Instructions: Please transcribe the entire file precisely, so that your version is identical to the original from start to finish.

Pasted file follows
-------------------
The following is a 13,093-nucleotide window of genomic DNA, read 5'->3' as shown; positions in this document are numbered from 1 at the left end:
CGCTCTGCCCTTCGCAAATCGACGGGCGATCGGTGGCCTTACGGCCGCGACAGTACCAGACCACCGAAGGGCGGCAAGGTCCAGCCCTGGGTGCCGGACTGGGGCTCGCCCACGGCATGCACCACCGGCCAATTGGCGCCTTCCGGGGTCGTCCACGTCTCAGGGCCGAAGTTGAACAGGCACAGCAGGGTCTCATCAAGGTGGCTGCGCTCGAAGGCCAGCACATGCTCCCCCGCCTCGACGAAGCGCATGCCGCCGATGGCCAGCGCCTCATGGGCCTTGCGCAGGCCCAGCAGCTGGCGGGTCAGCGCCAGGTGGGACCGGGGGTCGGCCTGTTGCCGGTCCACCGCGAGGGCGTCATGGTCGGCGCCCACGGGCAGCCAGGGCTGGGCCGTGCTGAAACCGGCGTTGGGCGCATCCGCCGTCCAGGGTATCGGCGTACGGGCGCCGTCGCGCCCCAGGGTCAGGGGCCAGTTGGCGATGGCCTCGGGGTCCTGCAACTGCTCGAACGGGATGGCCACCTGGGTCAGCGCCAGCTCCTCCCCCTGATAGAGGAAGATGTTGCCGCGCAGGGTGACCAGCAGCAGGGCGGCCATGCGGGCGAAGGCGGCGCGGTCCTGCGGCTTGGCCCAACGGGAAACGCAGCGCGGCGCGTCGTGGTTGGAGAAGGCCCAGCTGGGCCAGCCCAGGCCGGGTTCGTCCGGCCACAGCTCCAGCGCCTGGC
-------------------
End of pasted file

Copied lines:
The following is a 13,093-nucleotide window of genomic DNA, read 5'->3' as shown; positions in this document are numbered from 1 at the left end:
CGCTCTGCCCTTCGCAAATCGACGGGCGATCGGTGGCCTTACGGCCGCGACAGTACCAGACCACCGAAGGGCGGCAAGGTCCAGCCCTGGGTGCCGGACTGGGGCTCGCCCACGGCATGCACCACCGGCCAATTGGCGCCTTCCGGGGTCGTCCACGTCTCAGGGCCGAAGTTGAACAGGCACAGCAGGGTCTCATCAAGGTGGCTGCGCTCGAAGGCCAGCACATGCTCCCCCGCCTCGACGAAGCGCATGCCGCCGATGGCCAGCGCCTCATGGGCCTTGCGCAGGCCCAGCAGCTGGCGGGTCAGCGCCAGGTGGGACCGGGGGTCGGCCTGTTGCCGGTCCACCGCGAGGGCGTCATGGTCGGCGCCCACGGGCAGCCAGGGCTGGGCCGTGCTGAAACCGGCGTTGGGCGCATCCGCCGTCCAGGGTATCGGCGTACGGGCGCCGTCGCGCCCCAGGGTCAGGGGCCAGTTGGCGATGGCCTCGGGGTCCTGCAACTGCTCGAACGGGATGGCCACCTGGGTCAGCGCCAGCTCCTCCCCCTGATAGAGGAAGATGTTGCCGCGCAGGGTGACCAGCAGCAGGGCGGCCATGCGGGCGAAGGCGGCGCGGTCCTGCGGCTTGGCCCAACGGGAAACGCAGCGCGGCGCGTCGTGGTTGGAGAAGGCCCAGCTGGGCCAGCCCAGGCCGGGTTCGTCCGGCCACAGCTCCAGCGCCTGGC